With the U.S. Federal Reserve signalling it is firmly focused on taming inflation, a swift pace of monetary tightening is likely to continue in the months ahead. U.S.
inflation data, particularly the surprisingly strong and broad-based May CPI (Consumer Price Index) report, pressured the Federal Reserve at the June meeting to hike the fed funds rate 75 basis points (bps) for the first time since 1994. Fed officials’ new economic projections show they unanimously agree the fed funds rate needs to be above neutral by year-end, despite the likely costs of slower growth and higher unemployment in 2022 and 2023.
While the projections acknowledge a slower expected pace of growth in the year ahead, Fed Chair Jerome Powell at his press conference said the Fed still believes the U.S. economy can achieve a soft landing, and the Fed’s median forecasts point to this as well. However, looking ahead over the coming year or so, we believe today’s high inflation increases the risk that the Fed overtightens, and raises questions about whether the trend-like U.S. growth they are forecasting is achievable.
June meeting details: Getting serious
The 75-bp rate hike, economic projections, and Powell’s comments all indicate Fed officials are much more focused on fighting inflation than their previous guidance suggested. A 50-bp or 75-bp hike is likely at the next meeting in July, and the “dot plot” suggests we may see a total of two or more additional larger-than-25-bp hikes in the coming months before the central bank graduates down to the more conventional 25-bp-per-meeting pace toward year-end. Despite the sharp increase in guidance, only a few dots are meaningfully above the peak forecasts priced into markets.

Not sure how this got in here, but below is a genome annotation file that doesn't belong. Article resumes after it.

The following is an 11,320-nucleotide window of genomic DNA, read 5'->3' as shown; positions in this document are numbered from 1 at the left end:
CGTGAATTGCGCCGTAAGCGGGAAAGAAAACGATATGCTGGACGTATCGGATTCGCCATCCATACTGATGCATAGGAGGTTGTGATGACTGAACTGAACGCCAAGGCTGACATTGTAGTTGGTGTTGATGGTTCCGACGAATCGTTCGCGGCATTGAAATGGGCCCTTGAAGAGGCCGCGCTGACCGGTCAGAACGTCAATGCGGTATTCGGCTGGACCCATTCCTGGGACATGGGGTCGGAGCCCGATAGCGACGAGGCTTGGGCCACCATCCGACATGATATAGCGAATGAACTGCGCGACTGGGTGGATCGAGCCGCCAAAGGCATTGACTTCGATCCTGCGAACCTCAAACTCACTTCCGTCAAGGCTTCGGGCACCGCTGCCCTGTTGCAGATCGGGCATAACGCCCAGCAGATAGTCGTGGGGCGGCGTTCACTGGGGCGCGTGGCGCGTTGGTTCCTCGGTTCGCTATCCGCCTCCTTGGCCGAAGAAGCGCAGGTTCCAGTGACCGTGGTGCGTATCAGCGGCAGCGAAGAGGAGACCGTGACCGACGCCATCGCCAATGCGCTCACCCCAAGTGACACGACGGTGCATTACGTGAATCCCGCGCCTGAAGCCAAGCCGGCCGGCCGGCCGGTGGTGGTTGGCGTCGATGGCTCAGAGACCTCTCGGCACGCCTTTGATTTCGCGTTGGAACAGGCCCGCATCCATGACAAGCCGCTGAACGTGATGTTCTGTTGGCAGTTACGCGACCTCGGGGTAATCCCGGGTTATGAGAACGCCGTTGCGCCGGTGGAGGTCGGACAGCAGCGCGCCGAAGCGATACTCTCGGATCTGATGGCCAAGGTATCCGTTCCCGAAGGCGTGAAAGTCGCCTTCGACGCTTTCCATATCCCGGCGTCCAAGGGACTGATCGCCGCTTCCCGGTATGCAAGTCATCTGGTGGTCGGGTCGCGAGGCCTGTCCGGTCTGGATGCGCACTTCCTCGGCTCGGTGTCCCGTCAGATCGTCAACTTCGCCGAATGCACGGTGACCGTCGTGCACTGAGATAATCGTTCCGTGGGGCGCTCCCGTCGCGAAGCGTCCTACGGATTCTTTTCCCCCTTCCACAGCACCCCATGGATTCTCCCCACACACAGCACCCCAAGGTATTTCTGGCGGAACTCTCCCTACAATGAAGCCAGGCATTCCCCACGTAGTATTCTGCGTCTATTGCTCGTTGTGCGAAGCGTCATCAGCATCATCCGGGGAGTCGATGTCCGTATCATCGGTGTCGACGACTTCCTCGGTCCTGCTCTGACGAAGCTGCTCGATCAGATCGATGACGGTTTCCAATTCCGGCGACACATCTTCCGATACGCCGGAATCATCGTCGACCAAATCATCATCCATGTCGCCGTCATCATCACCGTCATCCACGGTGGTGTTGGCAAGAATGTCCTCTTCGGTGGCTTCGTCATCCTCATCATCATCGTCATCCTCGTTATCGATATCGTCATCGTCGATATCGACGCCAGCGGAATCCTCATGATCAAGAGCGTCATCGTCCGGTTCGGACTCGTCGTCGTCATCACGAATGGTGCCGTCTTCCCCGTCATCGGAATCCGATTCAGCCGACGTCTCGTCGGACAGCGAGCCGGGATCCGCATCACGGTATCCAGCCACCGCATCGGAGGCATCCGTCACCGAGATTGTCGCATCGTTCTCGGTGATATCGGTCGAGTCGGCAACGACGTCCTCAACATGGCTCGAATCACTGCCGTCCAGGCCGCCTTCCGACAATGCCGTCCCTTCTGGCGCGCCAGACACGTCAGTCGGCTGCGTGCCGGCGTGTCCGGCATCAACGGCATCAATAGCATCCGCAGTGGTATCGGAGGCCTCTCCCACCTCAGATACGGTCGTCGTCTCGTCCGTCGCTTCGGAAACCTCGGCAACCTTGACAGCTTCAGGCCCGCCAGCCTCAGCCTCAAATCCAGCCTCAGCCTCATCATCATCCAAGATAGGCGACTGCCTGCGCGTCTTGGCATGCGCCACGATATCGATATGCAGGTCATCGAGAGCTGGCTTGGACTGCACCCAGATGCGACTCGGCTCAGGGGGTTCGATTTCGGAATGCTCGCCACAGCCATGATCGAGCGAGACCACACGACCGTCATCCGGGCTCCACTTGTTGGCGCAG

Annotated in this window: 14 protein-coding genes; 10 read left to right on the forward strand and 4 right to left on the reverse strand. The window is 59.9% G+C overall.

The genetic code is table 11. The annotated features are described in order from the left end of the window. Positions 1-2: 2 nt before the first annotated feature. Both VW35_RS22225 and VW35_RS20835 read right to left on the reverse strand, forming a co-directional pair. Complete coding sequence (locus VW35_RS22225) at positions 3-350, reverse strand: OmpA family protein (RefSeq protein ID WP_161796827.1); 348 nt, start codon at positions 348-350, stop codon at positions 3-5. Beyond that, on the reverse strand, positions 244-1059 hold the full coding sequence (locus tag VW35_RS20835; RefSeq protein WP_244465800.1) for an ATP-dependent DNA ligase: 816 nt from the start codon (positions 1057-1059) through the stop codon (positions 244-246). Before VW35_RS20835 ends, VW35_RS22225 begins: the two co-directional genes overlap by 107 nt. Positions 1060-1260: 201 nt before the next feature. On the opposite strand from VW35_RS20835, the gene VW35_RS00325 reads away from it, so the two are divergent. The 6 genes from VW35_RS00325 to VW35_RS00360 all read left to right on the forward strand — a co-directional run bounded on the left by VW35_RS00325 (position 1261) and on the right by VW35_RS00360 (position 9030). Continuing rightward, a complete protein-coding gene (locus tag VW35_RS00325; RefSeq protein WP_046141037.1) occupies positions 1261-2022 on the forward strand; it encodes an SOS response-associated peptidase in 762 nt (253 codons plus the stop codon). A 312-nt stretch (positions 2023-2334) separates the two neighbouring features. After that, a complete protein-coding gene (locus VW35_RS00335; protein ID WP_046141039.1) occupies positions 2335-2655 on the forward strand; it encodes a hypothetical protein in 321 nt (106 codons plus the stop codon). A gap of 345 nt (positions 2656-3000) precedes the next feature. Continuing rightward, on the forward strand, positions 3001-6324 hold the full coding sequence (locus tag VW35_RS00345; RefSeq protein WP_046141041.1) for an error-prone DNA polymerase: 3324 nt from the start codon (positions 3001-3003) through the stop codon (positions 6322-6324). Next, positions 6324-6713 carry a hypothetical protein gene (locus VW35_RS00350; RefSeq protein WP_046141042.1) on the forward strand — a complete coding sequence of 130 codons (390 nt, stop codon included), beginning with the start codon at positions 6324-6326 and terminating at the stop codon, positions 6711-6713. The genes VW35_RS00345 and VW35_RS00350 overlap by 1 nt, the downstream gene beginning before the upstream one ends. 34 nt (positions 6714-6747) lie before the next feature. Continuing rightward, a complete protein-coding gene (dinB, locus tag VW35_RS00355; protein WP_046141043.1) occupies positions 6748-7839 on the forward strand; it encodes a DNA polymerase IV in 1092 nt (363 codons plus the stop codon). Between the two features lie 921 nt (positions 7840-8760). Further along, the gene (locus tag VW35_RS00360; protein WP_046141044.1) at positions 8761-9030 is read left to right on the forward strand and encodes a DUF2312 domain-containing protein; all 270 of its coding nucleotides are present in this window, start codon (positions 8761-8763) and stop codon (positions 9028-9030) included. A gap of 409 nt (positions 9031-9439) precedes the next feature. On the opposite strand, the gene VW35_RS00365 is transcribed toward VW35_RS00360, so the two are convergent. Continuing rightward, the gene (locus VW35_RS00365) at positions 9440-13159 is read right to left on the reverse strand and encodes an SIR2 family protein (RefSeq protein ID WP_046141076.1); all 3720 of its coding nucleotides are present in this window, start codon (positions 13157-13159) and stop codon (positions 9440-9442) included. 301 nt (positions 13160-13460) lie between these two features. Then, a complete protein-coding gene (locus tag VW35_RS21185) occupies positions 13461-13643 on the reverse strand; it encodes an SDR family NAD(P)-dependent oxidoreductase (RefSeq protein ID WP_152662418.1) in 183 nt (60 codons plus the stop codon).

Of note, the projections show Fed officials are now unanimous in thinking that the fed funds rate needs to rise above neutral (the Fed’s estimate of the neutral rate, or r*, is around 2.5%, as indicated by the median of their longer-run projections). While markets had already priced in rates moving above neutral, this suggests considerably more unanimity among Fed officials on the steeper path of rate hikes than what we heard after the May FOMC meeting.
As a result of the tighter monetary policy tightening path, Fed officials also downgraded their growth and unemployment forecasts. Unlike the most recent projection update in March, where higher rates did not correspond to a meaningful downgrading of the economic outlook, Fed officials signaled that they understand that a tighter monetary policy tightening path is not without costs.
A challenging and uncertain macro outlook
Longer term, we see risks that the Fed’s willingness to fight inflation at all costs does eventually come with a larger price for growth and employment. With inflation having shifted into slower-moving measures such as shelter prices, and the labor market tending to take several quarters to reflect slower growth, we see a risk that the Fed overtightens. As a result, we think there are downside risks to our forecast for the U.S. economy to slow to stall-speed.